Axis selection is now performed consistently and with a variety of choices for all commands that require an axis such as Revolve and Rotate.
A fourth circle creation mode was added to Draw Curves. This new mode lets you create a circle from a point at the end of the arc, the circle center, and the angle to be swept by the arc.
Coons patch surfaces can now be created in the database. This surface type is very useful for filling small holes or covering missing features. Using an algorithm similar to Gridgen's, Coons patches are created simply by picking the edge curves around the perimeter of the area to be filled.
Fillet surfaces can now be created in the database. Known as polyconic surfaces in Gridgen, fillets are useful for smoothly blending intersecting geometry.
The ability to create point entities in the database has been added.
The ability to create linear sweep surfaces in the database has been added.
Unstructured domains can be created by diagonalizing the quads in a structured domain.
Rotating the image in the Display window with the keyboard or mouse automatically saves the so-called Dynamic View. The user can then quickly restore the dynamic view after recalling any of the 6 built-in or 6 user-defined views.
Unstructured domains can now be joined.
Least squares fitting of a connector's grid points is now available. When importing grids directly, this is a valuable feature to reducing a connector to a more easily editable shape.
The spline command (Fit in Gridgen) is now available for use in converting linear or bilinear database geometry into smooth cubics.
A new Mouse Style choice has been added to the Preferences command. Choosing Gridgen style makes the mouse buttons for panning, zooming, and rotating the image work just like Gridgen. You can also apply Gridgen's Left Pick option. This preference will help experienced Gridgen users transition to Pointwise.
The Solve command now lets you select a mix of entity types (domains and blocks, structured and unstructured). In this case, a panel will appear from which you choose which solver to run. This is an improvement over the current situation when the Solve command simply grays-out if you have a mixed selection.
Entering coordinate data now leaves the XYZ widget highlighted for ease in entering the next point.
As part of a joint effort with Gridgen V15.13, Pointwise can be used to recover more prisms from an anisotropic tetrahedral mesh than Gridgen resulting in up to 40% fewer total cells in the mesh.
Database entities can now be joined relative to a user-specified tolerance to account for gaps.
Commands that provide modal selection now employ a 1-button interface rather than two separate buttons for starting and stopping the selection mode.
Shift+Ctrl+MMB (middle mouse button) can be used to get a point's location or measure the distance between two points. This was available in V16.01 as Alt+RMB but there were key conflicts on non-Windows platforms. In order to make this change, we also changed the manner in which the zoom box worked. While pressing Shift+MMB, sweeping down performs a zoom-in and sweeping up performs a zoom-out.
The status bar now indicates the difference between unconstrained and constrained spacings when they're selected.
The multigrid algorithm for the structured block solver now incorporates threads to spread the computations over multiple CPUs/cores on Windows computers, increasing the speed of the solver.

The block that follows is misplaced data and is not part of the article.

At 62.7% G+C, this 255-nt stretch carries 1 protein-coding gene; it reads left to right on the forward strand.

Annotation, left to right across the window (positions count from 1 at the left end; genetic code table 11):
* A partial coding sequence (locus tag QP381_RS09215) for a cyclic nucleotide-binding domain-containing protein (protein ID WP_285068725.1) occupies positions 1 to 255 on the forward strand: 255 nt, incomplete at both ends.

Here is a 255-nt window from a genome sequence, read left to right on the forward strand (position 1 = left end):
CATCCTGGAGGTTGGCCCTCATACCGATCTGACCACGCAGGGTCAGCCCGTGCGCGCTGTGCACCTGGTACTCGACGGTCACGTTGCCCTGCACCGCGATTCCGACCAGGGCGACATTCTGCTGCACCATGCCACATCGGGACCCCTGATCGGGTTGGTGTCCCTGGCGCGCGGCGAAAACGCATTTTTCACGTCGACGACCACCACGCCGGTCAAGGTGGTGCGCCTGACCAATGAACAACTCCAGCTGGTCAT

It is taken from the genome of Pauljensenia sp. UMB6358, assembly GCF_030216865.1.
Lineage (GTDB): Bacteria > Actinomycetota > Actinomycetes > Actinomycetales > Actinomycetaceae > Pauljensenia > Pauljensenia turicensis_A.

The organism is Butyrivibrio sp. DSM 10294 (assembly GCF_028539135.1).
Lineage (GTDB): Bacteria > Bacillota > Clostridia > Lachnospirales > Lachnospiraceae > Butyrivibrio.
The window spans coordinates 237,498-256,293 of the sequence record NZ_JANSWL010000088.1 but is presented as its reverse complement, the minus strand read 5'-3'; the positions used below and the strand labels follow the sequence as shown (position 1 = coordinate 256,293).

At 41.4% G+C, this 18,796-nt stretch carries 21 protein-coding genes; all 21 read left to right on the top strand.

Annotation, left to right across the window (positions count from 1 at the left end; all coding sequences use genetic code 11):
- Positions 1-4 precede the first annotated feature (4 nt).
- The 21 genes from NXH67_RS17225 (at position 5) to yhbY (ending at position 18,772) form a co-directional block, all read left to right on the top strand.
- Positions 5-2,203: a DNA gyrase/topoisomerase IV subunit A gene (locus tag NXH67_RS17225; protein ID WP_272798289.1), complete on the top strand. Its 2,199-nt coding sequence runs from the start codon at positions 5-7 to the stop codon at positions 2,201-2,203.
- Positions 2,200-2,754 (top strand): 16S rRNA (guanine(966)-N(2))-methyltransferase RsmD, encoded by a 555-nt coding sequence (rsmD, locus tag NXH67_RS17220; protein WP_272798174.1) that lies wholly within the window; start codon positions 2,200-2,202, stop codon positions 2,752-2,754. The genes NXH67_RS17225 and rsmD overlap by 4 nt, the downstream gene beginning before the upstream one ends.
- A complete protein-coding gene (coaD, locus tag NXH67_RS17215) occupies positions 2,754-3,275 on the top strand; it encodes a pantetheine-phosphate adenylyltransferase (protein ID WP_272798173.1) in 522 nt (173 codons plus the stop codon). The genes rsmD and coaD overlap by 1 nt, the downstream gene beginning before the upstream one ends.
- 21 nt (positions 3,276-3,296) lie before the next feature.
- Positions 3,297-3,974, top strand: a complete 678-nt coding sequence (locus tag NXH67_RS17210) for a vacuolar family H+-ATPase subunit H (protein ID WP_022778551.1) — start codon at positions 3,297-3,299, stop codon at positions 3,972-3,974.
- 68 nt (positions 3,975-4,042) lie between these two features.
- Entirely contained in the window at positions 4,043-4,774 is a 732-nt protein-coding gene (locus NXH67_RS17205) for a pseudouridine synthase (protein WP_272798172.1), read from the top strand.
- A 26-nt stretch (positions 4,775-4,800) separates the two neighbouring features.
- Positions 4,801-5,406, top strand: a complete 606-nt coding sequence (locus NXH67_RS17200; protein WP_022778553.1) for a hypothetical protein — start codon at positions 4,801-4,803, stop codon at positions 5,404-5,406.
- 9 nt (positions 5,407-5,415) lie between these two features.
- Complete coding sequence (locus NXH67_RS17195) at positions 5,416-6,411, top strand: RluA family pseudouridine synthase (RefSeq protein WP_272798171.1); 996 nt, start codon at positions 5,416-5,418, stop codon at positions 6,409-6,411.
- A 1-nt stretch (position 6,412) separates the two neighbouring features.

Buttons for the unstructured solver's Refine and Decimate features are now available on the toolbar.
A new selection preference has been added to the Preferences command. The default behavior for selection is for it to be exclusive; the mouse button selects the entity clicked on and unselects everything else. This behavior is modified by pressing Ctrl in addition to the mouse button so that selection is additive; the mouse button selects the entity clicked and doesn't change the selection status of anything else. The new preference lets you make the unmodified behavior of the mouse additive, just like how Gridgen worked. This is another option to help experienced Gridgen users transition to Pointwise.
Pointwise V16.01 - New Update of CFD Meshing Software
Pointwise Version 16.01 represents a major increase in meshing capability relative to the software's initial release. Capabilities have been added across the board to the core capabilities delivered in Version 16.00. These include meshing features like Extrude and Distribute, but also interface tools like measuring distances and Select Adjacent. Many of these new features are unique to Pointwise and not available in Gridgen. Also, more of your favorite tools from Gridgen have been migrated to Pointwise.
Features Unique to Pointwise - Not Available in Gridgen
Floating boundaries have been added to the structured solver so that the grid's faces can move with the PDE solution resulting in a smooth grid across the blocking topology.
The Layer Manager has been extended to work with grid entities so their visibility can be managed just as easily as database entities.
Extrusion fronts are automatically assembled from the entities you select. Of course, manual tools are available to customize the topology of the extrusion front.
Arclength break points let you set a clustering location on a curve relative to the curve's overall length rather than just at a fixed location. This is perfect for parametric remeshing of families of related geometries.